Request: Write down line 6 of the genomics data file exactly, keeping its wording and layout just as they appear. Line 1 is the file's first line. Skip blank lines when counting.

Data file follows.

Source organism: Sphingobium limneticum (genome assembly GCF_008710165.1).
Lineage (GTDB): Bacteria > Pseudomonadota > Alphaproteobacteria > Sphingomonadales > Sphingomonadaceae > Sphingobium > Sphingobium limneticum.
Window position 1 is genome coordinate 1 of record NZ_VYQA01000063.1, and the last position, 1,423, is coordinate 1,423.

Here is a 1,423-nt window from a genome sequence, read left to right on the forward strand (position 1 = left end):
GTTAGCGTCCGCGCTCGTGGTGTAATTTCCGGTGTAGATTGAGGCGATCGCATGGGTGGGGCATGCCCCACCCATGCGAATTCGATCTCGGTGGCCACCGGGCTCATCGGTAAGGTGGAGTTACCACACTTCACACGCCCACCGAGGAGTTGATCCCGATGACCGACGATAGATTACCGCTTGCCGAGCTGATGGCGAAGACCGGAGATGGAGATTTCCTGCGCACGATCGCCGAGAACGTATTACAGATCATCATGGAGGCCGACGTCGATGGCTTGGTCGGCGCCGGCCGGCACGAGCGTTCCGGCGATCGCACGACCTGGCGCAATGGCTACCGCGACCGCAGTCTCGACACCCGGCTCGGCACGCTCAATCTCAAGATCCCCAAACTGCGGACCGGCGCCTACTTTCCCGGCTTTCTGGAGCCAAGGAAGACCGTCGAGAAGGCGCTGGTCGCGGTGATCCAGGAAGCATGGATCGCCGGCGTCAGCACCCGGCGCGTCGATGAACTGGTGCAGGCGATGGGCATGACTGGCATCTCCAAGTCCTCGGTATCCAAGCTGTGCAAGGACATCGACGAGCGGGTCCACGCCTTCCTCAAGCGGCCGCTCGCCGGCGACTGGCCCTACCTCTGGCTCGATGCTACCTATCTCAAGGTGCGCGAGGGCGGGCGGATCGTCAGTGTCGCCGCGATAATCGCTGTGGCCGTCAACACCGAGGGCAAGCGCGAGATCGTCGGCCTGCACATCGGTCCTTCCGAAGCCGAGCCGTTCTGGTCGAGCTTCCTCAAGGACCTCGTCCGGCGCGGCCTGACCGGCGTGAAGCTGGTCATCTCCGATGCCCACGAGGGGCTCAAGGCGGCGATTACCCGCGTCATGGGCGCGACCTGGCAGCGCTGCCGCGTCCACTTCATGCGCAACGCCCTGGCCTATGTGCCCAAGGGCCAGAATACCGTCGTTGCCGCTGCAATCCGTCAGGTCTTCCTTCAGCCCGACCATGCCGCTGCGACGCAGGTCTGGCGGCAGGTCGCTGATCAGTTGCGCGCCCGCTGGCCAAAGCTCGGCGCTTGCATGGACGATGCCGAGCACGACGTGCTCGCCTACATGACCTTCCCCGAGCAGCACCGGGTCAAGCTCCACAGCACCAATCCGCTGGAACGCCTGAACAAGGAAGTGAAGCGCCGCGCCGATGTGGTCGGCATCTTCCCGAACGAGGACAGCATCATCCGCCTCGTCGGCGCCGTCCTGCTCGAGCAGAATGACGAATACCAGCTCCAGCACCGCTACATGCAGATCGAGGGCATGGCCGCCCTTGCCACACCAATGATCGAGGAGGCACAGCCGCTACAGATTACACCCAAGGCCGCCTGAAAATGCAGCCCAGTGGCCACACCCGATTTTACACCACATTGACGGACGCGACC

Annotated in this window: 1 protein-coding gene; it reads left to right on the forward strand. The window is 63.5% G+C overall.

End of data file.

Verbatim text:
Annotated in this window: 1 protein-coding gene; it reads left to right on the forward strand. The window is 63.5% G+C overall.